FDA approves Erbitux for colorectal cancer after standard treatment fails

Based on research that showed Erbitux® (cetuximab) improved survival compared to best supportive care in patients with advanced colorectal cancer who had already had their cancer get worse with standard chemotherapy treatments,  the Food and Drug Administration has approved a change in Erbitux labeling.  The label will now reflect improved survival when Erbitux is used alone  to treat patients after failure of irinotecan and oxaliplatin regimens.

Results from a phase III clinical trial of cetuximab used alone compared to best supportive care for patients who had no other remaining standard treatment options was reported during the 2007 meeting of the American Association for Cancer Research.

In that study. 572 patients were randomly assigned either to receive cetuximab by IV every week or to have best quality supportive care. Supportive care was designed to reduce symptoms but not directly treat tumors.  All patients had previously been treated with chemotherapy regimens that included irinotecan and oxaliplatin, as well as 5FU or capecitabine.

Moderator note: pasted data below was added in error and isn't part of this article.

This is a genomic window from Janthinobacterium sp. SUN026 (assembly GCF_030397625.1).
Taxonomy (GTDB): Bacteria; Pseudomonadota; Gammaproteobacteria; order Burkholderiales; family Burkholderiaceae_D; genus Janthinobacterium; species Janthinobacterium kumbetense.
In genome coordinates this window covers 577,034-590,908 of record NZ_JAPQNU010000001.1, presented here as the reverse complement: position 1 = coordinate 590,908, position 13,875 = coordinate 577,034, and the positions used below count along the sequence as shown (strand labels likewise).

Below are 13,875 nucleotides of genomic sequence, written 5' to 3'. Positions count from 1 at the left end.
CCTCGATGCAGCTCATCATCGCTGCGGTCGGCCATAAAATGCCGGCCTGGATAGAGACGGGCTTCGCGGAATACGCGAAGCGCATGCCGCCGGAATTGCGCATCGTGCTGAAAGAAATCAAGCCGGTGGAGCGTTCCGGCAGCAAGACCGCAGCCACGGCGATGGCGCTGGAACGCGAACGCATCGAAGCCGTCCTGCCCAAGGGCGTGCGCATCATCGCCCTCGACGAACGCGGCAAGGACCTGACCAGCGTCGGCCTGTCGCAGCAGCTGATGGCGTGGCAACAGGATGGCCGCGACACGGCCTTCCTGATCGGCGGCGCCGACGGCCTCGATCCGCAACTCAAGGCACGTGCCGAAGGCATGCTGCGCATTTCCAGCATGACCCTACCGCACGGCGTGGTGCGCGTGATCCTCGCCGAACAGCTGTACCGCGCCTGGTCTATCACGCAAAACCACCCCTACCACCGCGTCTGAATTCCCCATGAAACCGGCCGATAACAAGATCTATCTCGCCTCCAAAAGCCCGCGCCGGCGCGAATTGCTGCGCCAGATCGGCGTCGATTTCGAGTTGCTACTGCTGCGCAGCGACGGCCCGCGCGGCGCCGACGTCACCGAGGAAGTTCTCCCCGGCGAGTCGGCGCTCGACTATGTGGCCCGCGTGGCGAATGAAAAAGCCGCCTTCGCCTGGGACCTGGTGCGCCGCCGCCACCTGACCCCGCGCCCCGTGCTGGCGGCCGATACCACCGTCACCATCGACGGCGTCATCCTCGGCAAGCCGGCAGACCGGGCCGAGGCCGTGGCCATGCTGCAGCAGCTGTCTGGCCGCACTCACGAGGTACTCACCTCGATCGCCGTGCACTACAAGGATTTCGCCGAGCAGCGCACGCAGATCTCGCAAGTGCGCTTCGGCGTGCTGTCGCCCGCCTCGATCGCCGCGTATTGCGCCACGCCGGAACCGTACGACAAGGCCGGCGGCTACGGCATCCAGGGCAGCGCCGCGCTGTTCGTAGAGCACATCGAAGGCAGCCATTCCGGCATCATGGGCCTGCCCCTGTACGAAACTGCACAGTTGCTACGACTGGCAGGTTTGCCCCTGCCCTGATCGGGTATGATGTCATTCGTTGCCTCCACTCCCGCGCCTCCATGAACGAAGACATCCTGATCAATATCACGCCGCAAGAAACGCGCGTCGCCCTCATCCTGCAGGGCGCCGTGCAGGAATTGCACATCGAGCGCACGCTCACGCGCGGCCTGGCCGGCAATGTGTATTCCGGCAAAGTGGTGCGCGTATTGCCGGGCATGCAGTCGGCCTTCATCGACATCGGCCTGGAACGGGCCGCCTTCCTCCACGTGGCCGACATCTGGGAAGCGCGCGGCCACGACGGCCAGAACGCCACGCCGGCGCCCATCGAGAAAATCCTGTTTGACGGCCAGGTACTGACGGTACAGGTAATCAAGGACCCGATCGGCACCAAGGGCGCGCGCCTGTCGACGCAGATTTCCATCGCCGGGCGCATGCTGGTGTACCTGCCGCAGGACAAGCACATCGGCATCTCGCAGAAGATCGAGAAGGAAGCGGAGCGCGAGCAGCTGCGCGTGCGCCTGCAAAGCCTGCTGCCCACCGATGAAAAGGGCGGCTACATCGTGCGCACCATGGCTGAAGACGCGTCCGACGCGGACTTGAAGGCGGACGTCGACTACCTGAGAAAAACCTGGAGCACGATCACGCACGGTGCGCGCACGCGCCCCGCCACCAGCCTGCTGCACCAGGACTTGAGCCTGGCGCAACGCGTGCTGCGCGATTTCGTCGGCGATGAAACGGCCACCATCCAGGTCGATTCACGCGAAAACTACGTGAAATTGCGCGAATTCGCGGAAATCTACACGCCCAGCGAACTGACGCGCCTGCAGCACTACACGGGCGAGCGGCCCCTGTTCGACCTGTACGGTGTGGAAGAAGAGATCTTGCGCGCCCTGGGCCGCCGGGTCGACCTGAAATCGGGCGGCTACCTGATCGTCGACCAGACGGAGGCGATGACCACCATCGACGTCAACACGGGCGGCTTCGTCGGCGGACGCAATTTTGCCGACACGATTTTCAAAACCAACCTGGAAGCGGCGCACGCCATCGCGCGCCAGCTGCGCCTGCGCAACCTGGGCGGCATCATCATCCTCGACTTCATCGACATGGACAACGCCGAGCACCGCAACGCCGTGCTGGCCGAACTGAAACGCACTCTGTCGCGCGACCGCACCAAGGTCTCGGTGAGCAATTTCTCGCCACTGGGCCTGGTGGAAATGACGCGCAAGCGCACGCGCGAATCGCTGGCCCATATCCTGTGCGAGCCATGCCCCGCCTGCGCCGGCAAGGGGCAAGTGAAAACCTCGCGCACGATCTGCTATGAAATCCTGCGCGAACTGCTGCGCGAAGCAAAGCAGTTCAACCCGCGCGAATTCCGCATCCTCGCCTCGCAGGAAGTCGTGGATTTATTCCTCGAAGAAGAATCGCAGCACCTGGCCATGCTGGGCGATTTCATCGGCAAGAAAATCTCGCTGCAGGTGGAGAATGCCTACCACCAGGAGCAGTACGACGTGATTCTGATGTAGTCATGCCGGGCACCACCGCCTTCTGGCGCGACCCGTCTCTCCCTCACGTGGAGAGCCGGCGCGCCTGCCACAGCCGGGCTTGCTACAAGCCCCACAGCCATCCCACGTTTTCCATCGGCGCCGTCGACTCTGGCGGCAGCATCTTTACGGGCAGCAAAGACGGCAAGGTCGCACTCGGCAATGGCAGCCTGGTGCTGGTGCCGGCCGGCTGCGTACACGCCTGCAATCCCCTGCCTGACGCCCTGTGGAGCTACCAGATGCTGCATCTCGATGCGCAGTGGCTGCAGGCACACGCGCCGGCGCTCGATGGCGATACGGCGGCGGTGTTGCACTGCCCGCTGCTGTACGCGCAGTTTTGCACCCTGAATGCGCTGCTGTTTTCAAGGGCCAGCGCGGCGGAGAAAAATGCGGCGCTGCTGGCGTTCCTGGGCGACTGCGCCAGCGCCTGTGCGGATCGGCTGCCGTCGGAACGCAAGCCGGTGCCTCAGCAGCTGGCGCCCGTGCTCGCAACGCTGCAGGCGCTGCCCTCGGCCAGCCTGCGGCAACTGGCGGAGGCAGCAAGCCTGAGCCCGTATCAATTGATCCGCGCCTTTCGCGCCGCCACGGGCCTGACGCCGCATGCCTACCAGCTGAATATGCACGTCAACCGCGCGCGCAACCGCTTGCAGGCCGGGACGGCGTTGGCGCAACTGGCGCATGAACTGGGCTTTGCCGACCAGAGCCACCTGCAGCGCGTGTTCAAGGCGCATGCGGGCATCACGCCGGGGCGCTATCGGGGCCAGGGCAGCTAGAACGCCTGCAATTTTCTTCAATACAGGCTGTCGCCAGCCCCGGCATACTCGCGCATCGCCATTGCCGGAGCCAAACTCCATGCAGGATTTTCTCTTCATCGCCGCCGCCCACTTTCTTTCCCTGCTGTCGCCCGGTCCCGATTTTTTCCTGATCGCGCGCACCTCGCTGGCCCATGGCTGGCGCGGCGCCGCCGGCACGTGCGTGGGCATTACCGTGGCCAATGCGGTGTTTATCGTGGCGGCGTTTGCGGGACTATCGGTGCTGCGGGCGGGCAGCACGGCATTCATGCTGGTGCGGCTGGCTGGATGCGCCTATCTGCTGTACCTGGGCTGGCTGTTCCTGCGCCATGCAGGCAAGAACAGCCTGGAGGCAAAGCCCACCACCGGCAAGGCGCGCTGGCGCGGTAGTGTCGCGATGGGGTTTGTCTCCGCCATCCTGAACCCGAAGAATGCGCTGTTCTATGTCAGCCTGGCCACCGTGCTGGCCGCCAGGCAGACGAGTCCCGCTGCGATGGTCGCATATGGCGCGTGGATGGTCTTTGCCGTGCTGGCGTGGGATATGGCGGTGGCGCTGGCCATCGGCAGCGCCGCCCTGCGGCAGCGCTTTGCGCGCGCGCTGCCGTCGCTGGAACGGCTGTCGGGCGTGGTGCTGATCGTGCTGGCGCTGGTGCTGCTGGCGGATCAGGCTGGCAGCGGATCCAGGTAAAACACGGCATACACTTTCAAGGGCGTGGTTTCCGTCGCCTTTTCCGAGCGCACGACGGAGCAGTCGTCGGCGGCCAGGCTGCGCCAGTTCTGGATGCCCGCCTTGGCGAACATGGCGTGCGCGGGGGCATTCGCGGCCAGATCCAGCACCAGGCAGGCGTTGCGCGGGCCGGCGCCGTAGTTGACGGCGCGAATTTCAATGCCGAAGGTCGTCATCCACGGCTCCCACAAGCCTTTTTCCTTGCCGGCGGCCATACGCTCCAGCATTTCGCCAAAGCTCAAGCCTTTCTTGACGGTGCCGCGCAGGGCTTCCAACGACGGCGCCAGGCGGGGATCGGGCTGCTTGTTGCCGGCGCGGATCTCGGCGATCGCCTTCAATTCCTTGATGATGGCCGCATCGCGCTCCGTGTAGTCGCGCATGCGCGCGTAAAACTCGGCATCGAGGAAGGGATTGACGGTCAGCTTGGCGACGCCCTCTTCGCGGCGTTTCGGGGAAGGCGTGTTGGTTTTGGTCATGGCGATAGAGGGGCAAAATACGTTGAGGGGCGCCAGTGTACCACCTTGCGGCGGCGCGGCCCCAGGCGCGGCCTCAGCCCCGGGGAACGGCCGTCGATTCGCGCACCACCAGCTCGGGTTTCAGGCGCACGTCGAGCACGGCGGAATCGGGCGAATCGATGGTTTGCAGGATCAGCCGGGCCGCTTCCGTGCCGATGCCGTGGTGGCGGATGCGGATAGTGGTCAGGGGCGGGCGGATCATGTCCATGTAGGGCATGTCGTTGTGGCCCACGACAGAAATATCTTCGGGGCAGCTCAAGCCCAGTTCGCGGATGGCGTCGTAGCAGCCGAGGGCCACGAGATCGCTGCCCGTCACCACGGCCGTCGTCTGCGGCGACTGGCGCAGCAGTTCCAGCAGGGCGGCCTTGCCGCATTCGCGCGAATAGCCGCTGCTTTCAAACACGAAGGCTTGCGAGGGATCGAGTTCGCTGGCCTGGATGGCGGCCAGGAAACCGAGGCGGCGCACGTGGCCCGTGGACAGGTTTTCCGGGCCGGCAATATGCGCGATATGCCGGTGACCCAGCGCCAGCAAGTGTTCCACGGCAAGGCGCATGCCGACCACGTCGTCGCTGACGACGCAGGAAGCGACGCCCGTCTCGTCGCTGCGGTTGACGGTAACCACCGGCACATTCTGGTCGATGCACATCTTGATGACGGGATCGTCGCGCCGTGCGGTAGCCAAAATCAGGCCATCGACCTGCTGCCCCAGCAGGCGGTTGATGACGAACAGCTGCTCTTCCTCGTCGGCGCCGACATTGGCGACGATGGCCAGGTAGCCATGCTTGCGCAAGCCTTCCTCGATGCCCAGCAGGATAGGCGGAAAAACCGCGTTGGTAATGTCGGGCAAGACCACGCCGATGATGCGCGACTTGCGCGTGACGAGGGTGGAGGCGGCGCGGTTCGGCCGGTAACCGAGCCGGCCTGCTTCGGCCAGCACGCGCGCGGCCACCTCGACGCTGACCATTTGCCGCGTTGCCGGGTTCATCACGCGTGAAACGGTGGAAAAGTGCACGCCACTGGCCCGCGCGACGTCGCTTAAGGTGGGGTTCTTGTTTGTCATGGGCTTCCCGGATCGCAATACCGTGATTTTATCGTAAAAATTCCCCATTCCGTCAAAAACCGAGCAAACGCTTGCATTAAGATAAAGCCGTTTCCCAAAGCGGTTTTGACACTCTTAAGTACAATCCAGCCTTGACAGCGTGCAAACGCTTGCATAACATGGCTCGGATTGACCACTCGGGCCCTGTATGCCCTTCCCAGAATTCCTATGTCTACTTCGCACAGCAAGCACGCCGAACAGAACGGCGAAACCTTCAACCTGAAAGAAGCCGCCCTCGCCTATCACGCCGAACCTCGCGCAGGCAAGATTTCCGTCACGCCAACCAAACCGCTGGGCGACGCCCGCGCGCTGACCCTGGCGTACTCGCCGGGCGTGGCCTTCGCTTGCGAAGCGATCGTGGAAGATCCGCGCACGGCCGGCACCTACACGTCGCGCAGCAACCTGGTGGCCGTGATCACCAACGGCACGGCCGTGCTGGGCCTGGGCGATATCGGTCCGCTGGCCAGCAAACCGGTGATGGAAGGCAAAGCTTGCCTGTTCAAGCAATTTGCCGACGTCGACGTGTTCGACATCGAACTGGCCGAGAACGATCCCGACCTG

Cetuximab  improved overall survival by 23 percent.  Median survival with cetuximab was 6.1 months compared to 4.6 months with supportive care.

There was also an improvement in the time before the cancer began to progress with cetuximab.  Nineteen patients (6.6 percent) had their tumors shrink partially with cetuximab, but none had a similar response with supportive care.

Serious side effects that were more frequent in the cetuximab group included rash, infection, confusion, pain, and low magnesium levels.  Twelve percent of patients had a severe (grade 3) rash.

Cetuximab targets the epidermal growth factor receptor (EGFR) on cancer cells, blocking a pathway that leads to cell division and cancer growth.

A video webcast of Dr. Derek Jonker’s presentation at AACR 2007 can be found by on the American Association for Cancer Research website.

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